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I wanted to transfer many git repos from my old Windows 7 machine (git 2.6.3.windows.1) to the new one under Ubuntu 16.04 (git 2.7.4). Since not all of them had a remote repos I decided simply copy them. This should work. However, all tracked files in all repos became unstaged. Actually there are possible some of them which were not committed before repos transferring but the majority of them were committed.

If I look at diff for the file which was committed before repo transferring with a command:

$git log -p -1 .gitignore
commit c566830cd3ffdf96556d29aee8dd1dc95d359872
Author: Pavel <mail@mail.com>
Date:   Fri May 13 18:07:25 2016 +0300

    Start

diff --git a/.gitignore b/.gitignore
new file mode 100644
index 0000000..c2535fe
--- /dev/null
+++ b/.gitignore
@@ -0,0 +1,3 @@
+__pycache__
+.idea
+test

it returns the reference to the last commit where this file was actually committed. The commit in the example above is the first one in the repo.

So, for some reason git refuses to recognize committed files but link them to the last commit where they were actually committed.

Is it the incompatibility issue of different git versions or platforms or something else? And how to solve this issue and don't brake repos?

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Are these actual changes? Seems to me like git is just complaining that the files' attributes are different, which certainly will happen between different OSes (because Windows and Linux have different file systems with different metadata).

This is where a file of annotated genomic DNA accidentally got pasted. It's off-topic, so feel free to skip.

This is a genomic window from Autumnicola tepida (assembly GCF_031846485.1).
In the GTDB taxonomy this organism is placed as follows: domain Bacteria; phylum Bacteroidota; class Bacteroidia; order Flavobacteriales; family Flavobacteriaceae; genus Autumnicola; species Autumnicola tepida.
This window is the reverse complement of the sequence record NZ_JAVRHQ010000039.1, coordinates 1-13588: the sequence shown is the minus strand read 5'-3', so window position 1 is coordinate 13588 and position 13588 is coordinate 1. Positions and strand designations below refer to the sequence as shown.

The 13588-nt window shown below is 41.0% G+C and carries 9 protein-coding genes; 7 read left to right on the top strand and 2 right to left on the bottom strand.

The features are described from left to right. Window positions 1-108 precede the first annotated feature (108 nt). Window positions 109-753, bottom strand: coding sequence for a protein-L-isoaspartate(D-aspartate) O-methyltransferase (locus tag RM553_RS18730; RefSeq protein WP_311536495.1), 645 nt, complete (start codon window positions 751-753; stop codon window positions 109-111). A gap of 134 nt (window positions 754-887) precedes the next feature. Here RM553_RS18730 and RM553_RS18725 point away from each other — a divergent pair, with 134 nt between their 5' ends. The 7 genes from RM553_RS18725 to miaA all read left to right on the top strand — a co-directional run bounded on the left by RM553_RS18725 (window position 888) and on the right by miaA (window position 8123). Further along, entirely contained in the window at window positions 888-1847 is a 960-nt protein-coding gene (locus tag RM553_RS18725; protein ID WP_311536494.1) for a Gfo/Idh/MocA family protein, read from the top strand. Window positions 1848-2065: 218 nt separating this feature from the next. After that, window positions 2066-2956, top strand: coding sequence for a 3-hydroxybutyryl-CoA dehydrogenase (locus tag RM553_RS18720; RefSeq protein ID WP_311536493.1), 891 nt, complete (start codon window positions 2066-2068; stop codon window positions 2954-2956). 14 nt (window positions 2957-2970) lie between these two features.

How about creating a "bare" clone.

ON WINDOWS

Go to some folder, e.g.:

cd c:\mycode

Locally clone your repo into this folder using the bare option, this means NOTHING will be checked out, just metadata:

git clone --bare <path_of_your_repo>

Now, zip up the resulting folder (e.g. "c:\mycode\<folder>.git") and manually transfer it to Linux.

ON LINUX

On Linux, first copy over the zipped folder from Windows, and unzip it. Now, clone to some new folder, e.g.:

mkdir ~/mynewcode
cd ~/mynewcode
git clone /<where_you_copied_and_unzipped>/<folder>.git    <--- i.e. this is the folder copied/unzipped from Windows

And, you can now change origin if you want to throw away the unzipped Windows folder.

git remote set-url origin <new_origin>

OR, just remove it altogether:

git remote rm origin
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  • No, these are not actual changes, so your guess is probably correct. Thank you for the suggested solution, it seems reasonable. However, I'm not able to check it just now, but when I'll have access to the Windows machine I'll check it and report. – DrDom Jun 22 '16 at 2:58
  • Yep, it works! I have copies of repos on my Ubuntu machine, I cloned them with bare option and then cloned again from the obtained repos. So this can be done even after repos were copied on a destination Ubuntu machine. Of course I lost information about real remote repos but this is not a big deal to fix it. Thank you! – DrDom Jun 22 '16 at 4:46
  • Glad that helped. I've read and experimented with ways to "bare" an existing repo, so you don't destroy metadata like origin. Seems like it can only be done by manually deleting stuff and renaming folders, and I haven't found a simple way to do it (there must be some secret command to bare a repo). If someone knows how, then it would reduce my solution to a simple two steps; #1 bare the repo and, #2, copy the bare repo to other machine/location. – jehad Jun 22 '16 at 22:19
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How about pushing them to github, then cloning the repo on your Ubuntu? (Would have commented, but I don't have 50 rep yet)

If you need help with that I can provide more instructions.

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  • Thanks, that is an obvious solution, but there are many repos and not all of them are public and can be uploaded on github. Simple copy usually works, but not in this case and I would like to understand why and fix it. – DrDom Jun 21 '16 at 20:33

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